From: Debbie M. Decker <dmdecker**At_Symbol_Here**UCDAVIS.EDU>
Subject: Re: [DCHAS-L] Service Dogs in Laboratories
Date: Wed, 7 Feb 2018 18:30:20 +0000
Reply-To: ACS Division of Chemical Health and Safety <DCHAS-L**At_Symbol_Here**PRINCETON.EDU>
Message-ID: CY4PR0801MB3826CB59736435CD7DCF1616C8FC0**At_Symbol_Here**
In-Reply-To <1518008170221.85292**At_Symbol_Here**>

I’ve not had to accommodate a service horse; neither, have I heard we’ve had one on campus (we have horses on campus but none are miniature or service horses).  But they’re really no larger than a bigger breed dog.  And as Peter points out, service dogs come in all sorts of shapes and sizes.

We work with the student, the Teaching Assistants and my staff to assign the student a lab station out of the traffic pattern and on a corner where there’s more space..  Properly trained service dogs will stay on their “spot” which is plastic backed lab paper.  It gets disposed at the end of each lab section.

A number of dogs and owners I’ve worked with have dogs who alert to metabolic changes in the owner.  It’s none of my business what their health condition is.  Sometimes, the owner will have to take medication when the dog alerts, which they do outside of lab.  Hiring a lab aide won’t accommodate the needs of these students.  We do hire lab aides, particularly for students who are blind or vision impaired but that’s a different conversation.

The behavior contract is crucial, as Kimberly relates.  You don’t have to accommodate a dog which misbehaves – jumps, vocalizes inappropriately, snaps or behaves aggressively, defecates, etc.  When I  meet with owners and their dog, along with the TAs, I can get a sense of how the dog is trained and if they’ll be able to comply with the behavior expectations.  We’ve never had a behavior problem in the 5 years I’ve been with the department.  Dog behavior problem – humans are another topic!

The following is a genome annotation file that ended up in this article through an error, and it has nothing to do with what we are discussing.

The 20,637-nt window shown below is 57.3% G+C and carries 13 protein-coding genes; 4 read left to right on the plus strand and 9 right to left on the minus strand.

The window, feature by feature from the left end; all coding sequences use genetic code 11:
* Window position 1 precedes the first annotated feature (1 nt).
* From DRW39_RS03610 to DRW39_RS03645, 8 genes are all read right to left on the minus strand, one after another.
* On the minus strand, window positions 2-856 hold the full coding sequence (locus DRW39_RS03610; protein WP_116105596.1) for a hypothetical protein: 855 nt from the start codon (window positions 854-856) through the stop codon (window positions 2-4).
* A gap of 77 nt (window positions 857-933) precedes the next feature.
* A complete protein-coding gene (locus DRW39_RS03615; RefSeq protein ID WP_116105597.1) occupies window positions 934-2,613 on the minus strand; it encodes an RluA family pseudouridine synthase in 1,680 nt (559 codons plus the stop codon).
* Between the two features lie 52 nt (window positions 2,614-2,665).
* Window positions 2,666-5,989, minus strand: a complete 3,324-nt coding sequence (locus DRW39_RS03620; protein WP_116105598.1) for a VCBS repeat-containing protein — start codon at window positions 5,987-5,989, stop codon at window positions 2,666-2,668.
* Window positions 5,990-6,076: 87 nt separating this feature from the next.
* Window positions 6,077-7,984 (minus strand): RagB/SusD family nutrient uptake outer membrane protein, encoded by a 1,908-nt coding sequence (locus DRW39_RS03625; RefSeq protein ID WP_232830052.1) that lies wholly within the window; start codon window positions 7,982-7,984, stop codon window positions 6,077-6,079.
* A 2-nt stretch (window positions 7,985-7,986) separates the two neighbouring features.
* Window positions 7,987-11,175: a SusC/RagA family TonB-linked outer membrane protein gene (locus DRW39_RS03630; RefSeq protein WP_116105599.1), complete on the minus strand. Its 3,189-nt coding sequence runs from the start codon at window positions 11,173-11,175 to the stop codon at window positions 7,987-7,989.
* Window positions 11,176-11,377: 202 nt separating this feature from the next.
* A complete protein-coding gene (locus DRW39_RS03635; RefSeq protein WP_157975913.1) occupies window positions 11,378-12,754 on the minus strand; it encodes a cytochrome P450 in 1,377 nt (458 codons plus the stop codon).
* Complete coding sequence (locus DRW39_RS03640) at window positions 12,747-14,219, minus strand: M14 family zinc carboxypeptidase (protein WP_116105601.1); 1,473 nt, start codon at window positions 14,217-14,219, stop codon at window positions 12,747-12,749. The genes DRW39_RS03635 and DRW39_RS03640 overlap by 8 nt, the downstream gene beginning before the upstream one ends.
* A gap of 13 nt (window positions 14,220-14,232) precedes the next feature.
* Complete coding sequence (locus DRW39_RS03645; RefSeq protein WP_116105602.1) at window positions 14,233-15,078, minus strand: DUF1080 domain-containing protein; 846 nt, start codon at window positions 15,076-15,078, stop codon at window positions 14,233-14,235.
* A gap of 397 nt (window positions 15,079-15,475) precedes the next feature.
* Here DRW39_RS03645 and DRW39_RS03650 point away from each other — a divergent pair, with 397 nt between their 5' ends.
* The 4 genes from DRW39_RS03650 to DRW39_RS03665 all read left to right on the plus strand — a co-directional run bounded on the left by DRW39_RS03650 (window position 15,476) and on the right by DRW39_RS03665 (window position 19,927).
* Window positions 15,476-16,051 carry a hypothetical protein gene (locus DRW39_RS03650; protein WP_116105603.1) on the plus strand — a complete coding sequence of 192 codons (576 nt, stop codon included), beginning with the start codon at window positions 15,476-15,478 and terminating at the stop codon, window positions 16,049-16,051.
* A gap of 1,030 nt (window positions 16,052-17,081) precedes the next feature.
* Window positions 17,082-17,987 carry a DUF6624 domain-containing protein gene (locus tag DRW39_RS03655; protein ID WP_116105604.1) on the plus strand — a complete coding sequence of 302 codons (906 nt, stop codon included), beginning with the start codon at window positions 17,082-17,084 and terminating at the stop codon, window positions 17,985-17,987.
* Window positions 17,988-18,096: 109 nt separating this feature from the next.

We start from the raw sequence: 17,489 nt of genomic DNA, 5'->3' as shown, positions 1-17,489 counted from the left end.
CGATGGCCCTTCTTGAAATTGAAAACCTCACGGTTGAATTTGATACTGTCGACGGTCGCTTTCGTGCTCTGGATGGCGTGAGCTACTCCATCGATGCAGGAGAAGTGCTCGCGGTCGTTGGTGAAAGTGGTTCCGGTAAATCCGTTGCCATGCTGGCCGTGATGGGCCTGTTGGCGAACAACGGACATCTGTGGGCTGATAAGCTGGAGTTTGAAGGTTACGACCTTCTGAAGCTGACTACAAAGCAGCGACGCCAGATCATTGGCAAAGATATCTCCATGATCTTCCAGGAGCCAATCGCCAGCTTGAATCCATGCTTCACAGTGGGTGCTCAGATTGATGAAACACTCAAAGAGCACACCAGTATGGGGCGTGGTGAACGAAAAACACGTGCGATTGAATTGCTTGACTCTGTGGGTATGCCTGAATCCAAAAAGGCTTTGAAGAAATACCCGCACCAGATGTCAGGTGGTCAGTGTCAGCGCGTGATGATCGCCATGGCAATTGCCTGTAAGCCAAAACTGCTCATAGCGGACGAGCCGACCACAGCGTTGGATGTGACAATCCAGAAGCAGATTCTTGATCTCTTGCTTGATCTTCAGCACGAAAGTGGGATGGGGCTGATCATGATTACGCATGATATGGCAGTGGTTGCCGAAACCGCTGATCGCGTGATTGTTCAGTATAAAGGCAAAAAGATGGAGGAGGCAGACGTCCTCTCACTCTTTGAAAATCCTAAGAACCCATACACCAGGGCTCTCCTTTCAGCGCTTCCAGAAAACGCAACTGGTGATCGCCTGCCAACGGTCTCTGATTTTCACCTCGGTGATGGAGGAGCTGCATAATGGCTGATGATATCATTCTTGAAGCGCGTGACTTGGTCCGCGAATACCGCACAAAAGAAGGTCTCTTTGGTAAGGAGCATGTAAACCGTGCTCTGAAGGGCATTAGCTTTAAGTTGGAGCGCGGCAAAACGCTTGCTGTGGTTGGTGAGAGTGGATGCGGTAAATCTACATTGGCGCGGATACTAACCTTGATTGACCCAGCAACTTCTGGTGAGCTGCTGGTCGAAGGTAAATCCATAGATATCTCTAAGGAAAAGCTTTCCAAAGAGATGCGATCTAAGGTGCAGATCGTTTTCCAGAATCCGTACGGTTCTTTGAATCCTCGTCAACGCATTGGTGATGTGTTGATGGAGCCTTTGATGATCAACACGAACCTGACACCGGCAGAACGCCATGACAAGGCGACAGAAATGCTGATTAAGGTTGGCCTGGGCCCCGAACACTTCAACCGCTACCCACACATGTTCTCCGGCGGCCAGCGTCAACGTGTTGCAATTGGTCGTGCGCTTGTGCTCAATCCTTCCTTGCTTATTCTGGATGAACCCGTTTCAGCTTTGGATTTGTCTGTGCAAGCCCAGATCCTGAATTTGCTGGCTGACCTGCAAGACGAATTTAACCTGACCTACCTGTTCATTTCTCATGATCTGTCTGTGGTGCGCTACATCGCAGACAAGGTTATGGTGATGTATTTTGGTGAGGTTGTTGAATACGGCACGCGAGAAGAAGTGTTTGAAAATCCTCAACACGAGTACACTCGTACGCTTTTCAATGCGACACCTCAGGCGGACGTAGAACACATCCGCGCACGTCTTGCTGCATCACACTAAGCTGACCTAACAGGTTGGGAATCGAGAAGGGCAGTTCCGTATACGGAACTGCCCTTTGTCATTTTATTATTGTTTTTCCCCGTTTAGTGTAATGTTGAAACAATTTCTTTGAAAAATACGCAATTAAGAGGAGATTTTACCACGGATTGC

I do enjoy meeting with students and their dogs.  I always open the conversation by asking the owner to tell me about their dog which they are happy to do.  Then we discuss what they need to be safe and successful in lab.  No judgement from me.  And I’m certainly not going to tell a student to change their major because I’m unwilling to think outside my little safety box to help them be successful.


Debbie M. Decker, CCHO, ACS Fellow

Past Chair, Division of Chemical Health and Safety

Councilor and Programming Co-Chair

University of California, Davis





Birkett's hypothesis: "Any chemical reaction

that proceeds smoothly under normal conditions,

can proceed violently in the presence of an idiot."



From: ACS Division of Chemical Health and Safety [mailto:DCHAS-L**At_Symbol_Here**PRINCETON.EDU] On Behalf Of Joseph M. Crockett
Sent: Wednesday, February 7, 2018 4:56 AM
Subject: Re: [DCHAS-L] Service Dogs in Laboratories


I've seen the service dogs and they are not miniatures. To have them in lab can only occupy space so they would need to be counted as one body in the lab and thus reduce the lab enrollment by one student. I think I would tell a student who wanted to have a service horse to change majors. There is no room in an academic lab for an animal that size.


What next - a service elephant??


Joe C

Previous post   |  Top of Page   |   Next post

The content of this page reflects the personal opinion(s) of the author(s) only, not the American Chemical Society, ILPI, Safety Emporium, or any other party. Use of any information on this page is at the reader's own risk. Unauthorized reproduction of these materials is prohibited. Send questions/comments about the archive to
The maintenance and hosting of the DCHAS-L archive is provided through the generous support of Safety Emporium.